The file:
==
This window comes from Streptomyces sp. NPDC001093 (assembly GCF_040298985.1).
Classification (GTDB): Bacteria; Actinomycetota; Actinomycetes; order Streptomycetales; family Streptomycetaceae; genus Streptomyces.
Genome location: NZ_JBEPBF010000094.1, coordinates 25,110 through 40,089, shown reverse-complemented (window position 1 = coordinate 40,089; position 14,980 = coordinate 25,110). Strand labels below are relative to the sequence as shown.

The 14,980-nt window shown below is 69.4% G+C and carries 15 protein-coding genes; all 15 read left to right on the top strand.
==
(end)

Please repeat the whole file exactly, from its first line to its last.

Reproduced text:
This window comes from Streptomyces sp. NPDC001093 (assembly GCF_040298985.1).
Classification (GTDB): Bacteria; Actinomycetota; Actinomycetes; order Streptomycetales; family Streptomycetaceae; genus Streptomyces.
Genome location: NZ_JBEPBF010000094.1, coordinates 25,110 through 40,089, shown reverse-complemented (window position 1 = coordinate 40,089; position 14,980 = coordinate 25,110). Strand labels below are relative to the sequence as shown.

The 14,980-nt window shown below is 69.4% G+C and carries 15 protein-coding genes; all 15 read left to right on the top strand.